A Minnesota mosque that was bombed over the weekend doesn't have outside security cameras that could have captured what happened, its executive director said Monday.
Mohamed Omar, of the Dar Al-Farooq Islamic Center in Bloomington, told The Associated Press that his community, which is made up mostly of Somali immigrants, can't afford security cameras. He also said the mosque didn't receive any threats beforehand or claims of responsibility afterward.
Officials say witnesses saw someone throw something from a truck or van before the blast and saw a vehicle speed away afterward.
Nobody was hurt in the explosion, which happened just before morning prayers on Saturday, but the blast damaged the imam's office across the hall from the worship space. Ceiling tiles still littered the office floor Monday along with tiny glass shards. The explosion left a small hole in the ceiling and damaged the imam's desk. The shattered window had been boarded up. On the window ledge outside were flowers left by well-wishers.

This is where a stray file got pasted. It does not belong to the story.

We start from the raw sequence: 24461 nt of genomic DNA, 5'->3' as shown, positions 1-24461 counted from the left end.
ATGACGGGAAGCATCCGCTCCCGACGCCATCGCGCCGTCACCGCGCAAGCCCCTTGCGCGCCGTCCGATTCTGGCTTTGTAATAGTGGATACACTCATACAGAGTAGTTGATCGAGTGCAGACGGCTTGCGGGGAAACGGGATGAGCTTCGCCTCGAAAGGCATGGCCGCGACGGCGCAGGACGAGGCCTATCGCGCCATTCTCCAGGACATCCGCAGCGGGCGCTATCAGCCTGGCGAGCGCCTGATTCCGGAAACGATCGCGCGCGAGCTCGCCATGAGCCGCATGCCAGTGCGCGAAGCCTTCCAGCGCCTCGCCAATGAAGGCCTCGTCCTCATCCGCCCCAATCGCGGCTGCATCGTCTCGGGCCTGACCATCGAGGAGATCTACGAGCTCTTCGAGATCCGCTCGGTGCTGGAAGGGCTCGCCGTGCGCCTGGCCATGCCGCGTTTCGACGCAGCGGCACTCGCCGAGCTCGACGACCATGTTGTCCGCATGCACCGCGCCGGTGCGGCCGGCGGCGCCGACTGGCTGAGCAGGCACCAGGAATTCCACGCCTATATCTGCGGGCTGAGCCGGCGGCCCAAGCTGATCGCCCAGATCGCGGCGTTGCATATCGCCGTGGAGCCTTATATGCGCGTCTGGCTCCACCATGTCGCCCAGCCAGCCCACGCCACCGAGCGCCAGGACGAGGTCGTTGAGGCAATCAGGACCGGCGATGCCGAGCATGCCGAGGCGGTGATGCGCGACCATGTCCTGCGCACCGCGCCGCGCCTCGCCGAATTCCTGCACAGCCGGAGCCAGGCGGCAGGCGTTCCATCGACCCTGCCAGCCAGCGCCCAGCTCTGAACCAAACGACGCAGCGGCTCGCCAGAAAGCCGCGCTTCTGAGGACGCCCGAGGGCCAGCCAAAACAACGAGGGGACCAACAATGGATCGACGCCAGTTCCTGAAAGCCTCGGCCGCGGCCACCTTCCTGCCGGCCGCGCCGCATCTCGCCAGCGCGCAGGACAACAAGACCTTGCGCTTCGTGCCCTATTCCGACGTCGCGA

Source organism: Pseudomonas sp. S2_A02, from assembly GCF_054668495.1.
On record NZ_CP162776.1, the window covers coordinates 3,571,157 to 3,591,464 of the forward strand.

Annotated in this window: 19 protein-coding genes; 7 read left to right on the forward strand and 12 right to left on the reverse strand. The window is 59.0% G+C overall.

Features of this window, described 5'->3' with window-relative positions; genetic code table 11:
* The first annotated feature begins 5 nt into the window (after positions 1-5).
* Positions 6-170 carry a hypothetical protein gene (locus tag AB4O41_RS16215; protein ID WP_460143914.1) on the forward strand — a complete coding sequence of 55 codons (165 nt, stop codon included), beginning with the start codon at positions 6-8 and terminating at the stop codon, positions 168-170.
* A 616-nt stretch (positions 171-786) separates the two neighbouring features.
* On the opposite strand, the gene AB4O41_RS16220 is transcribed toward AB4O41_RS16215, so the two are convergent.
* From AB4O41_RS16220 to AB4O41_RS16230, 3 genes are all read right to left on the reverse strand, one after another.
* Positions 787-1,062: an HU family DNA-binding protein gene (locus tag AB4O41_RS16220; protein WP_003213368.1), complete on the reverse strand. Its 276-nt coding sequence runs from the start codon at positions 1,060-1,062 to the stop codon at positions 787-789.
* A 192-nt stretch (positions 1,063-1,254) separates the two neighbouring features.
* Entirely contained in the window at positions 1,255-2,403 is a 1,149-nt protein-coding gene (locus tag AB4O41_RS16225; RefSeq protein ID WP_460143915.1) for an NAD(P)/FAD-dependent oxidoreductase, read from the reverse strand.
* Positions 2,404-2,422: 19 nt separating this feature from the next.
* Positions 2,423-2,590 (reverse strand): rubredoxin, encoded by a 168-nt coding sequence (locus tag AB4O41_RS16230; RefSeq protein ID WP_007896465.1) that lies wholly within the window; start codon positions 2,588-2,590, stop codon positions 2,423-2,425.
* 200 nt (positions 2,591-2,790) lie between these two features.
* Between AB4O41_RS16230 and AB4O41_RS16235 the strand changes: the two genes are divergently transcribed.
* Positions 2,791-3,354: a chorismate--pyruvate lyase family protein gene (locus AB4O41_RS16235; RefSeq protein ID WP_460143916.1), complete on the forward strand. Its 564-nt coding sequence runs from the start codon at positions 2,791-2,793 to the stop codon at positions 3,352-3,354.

The Minneapolis FBI office has not announced arrests or said whether it has identified any suspects. In a statement Monday afternoon, Special Agent in Charge Rick Thornton called it a "terrible crime" and vowed to focus every available resource on the case until it's solved.
Thornton also said there are certain questions he can't answer due to the ongoing investigation.
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"I want to assure the community that this investigation is our top priority and we continue to work to determine who carried out this crime and why," he said. "These are important questions, and it will take time to develop the information necessary to answer them."
The FBI office tweeted a picture Sunday of its command center, showing over a dozen people, most with their faces blacked out, and said it was "All hands on deck!"
Omar said his community is grateful for the support it has received from people throughout the Twin Cities, including other religious groups. Members of an Eden Prairie church dropped off a basket of notes Sunday night. Visitors continued to drop off flowers and donations Monday.
While the bombing was "horrific and tragic," Omar said, "on the other hand, good people came out, and they outnumber that one bad guy, and we are so pleased and so happy to see this community coming together in our support."
Gov. Mark Dayton called the bombing an act of terrorism when he and other officials visited the mosque on Sunday.
In a sign of the ongoing safety concerns, a car from a private security company was parked outside the mosque Monday.